Over a million developers have joined DZone.
{{announcement.body}}
{{announcement.title}}

RESTful Timers in JavaEE

DZone's Guide to

RESTful Timers in JavaEE

Learn how you can expose a simple RESTful interface to work with EJB Timers.

· Java Zone ·
Free Resource

Secure your Java app or API service quickly and easily with Okta's user authentication and authorization libraries. Developer accounts are free forever. Try Okta Instead.

The EJB @Schedule annotation comes in handy in case you need to create timers automatically. One can use cron-like expression to configure the appropriate schedule. If you need more flexibility, the good old TimerService works like a charm.

Quick background

  • The TimerService interface was Introduced in EJB 2.1 [yeah .. J2EE days ! ;-) ]
  • Used to create Timer objects programmatically
  • Used to work in conjunction with an implementation of the TimedObject interface [pre EJB 3.0] to serve as a call back for timer triggers
  • Since EJB 3.0, the @Timeout annotation was used to mark a method in a (stateless/singleton/message driven) bean to act as the receiver of timer call backs from the EBJ container
  • Things were further improved in EJB 3.1 with the introduction of ScheduleExpression which allowed fine grained timer scheduling – this was the programmatic equivalent of @Schedule

EJB Timer related components (for quick reference)

RESTful Timers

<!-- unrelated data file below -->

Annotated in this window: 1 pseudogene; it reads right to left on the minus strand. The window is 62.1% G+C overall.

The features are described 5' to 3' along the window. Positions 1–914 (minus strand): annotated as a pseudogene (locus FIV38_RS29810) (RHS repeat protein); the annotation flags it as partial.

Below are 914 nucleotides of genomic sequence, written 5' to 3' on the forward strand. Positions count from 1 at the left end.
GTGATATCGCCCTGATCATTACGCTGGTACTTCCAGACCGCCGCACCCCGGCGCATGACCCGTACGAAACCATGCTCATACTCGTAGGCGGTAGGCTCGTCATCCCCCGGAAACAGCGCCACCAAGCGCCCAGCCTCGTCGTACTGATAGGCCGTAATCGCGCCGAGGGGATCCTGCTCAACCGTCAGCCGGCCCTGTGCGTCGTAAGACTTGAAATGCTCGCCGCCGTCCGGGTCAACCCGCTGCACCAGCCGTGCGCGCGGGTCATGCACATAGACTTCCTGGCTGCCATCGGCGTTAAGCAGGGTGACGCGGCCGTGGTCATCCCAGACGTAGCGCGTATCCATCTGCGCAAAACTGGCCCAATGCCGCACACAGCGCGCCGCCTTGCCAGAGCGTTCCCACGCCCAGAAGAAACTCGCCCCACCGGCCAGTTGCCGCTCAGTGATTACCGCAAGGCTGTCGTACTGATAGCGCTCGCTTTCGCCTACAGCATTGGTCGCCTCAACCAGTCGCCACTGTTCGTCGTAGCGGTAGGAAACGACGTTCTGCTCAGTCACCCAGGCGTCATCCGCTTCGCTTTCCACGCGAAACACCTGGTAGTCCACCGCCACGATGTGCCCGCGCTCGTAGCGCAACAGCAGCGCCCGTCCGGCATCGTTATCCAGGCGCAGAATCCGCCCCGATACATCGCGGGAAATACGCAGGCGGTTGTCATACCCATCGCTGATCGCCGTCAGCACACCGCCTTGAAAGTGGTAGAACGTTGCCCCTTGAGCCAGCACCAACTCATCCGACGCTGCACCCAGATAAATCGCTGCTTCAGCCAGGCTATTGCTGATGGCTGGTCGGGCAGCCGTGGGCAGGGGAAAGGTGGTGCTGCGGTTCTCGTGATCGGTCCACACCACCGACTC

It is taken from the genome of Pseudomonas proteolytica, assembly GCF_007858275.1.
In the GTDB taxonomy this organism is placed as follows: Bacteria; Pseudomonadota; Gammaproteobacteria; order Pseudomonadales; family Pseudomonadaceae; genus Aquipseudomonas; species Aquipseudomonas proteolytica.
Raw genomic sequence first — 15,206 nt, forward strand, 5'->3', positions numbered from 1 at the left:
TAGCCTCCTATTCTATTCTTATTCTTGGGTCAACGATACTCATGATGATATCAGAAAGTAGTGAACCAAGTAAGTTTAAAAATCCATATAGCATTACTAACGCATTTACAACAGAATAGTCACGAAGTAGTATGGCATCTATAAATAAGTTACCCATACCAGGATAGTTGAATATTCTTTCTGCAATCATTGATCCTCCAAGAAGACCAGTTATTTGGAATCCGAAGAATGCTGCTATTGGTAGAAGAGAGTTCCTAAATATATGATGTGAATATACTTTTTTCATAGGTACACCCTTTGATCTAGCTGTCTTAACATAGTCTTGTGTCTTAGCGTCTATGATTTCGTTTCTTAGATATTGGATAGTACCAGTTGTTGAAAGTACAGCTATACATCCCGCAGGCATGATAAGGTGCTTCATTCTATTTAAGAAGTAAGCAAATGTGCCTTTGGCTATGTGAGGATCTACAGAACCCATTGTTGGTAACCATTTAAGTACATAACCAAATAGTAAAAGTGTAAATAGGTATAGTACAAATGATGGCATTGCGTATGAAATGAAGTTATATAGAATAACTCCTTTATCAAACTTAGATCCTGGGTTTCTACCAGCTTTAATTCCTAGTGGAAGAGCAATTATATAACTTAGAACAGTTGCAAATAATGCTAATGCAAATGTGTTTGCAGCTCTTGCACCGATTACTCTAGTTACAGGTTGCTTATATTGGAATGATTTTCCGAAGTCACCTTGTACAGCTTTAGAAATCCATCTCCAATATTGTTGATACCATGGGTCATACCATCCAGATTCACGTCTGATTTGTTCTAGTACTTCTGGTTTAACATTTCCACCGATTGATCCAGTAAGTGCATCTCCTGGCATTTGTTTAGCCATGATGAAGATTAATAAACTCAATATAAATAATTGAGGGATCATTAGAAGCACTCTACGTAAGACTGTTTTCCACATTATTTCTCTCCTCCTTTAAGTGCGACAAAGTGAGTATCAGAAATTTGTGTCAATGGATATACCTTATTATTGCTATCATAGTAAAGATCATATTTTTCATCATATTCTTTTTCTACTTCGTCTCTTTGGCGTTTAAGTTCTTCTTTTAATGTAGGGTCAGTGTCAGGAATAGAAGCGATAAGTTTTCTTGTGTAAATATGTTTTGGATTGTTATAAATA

One can easily expose a simple RESTful interface to work with EJB Timers. Actions such as creating timers, fetching timer details as well cancelling timers can be executed on the fly.

A simple implementation is available via this Github project. It’s a simple Java EE 7 Maven project built on Netbeans. You should be able to set it up easily.

Here is a gist

  • POST a request to schedule a timer (JSON/XML payload representing the schedule configuration)

  • @POST
    @Consumes({MediaType.APPLICATION_XML, MediaType.APPLICATION_JSON})
    public Response schedule(@HeaderParam("name") final String timerName, final ScheduleConfiguration config) {
        auditScheduler.schedule(from(config), new TimerConfig(timerName, config.isPersistent()));
        return Response.created(UriBuilder.fromResource(AuditSchedulerResource.class).path(timerName).build(timerName)).build();
    }


  • GET all active timers and their respective details (JSON/XML representation)
  • @GET
    @Produces({MediaType.APPLICATION_XML, MediaType.APPLICATION_JSON})
    public Response getAllTimers() {
        List<String> ejbTimers = auditScheduler.getAllTimers();
        List<ScheduledTimerInfo> timers = ejbTimers.stream().map((id) -> auditScheduler.getTimerInfo(id)).collect(Collectors.toList());
        GenericEntity<List<ScheduledTimerInfo>> entities = new GenericEntity<List<ScheduledTimerInfo>>(timers) {};
        return Response.ok(entities).build();
    }


  • GET information for a specific timer (JSON/XML representation)
  • @GET
    @Path("{id}")
    @Produces({MediaType.APPLICATION_XML, MediaType.APPLICATION_JSON})
    public Response getTimerInfo(@PathParam("id") String name) {
        ScheduledTimerInfo info = auditScheduler.getTimerInfo(name);
        return Response.ok(info).build();
    }


  • DELETE (cancel) an existing timer
  • @DELETE
    @Path("{id}")
    public void cancel(@PathParam("id") String name) {
        auditScheduler.cancel(name);
    }


    The WADL should tell the story

    Image title



    Secure your Java app or API service quickly and easily with Okta's user authentication and authorization libraries. Developer accounts are free forever. Try Okta Instead.

    Topics:
    timer ,scheduling ,scheduler ,ejb ,rest ,timers ,java ee 7

    Published at DZone with permission of

    Opinions expressed by DZone contributors are their own.

    {{ parent.title || parent.header.title}}

    {{ parent.tldr }}

    {{ parent.urlSource.name }}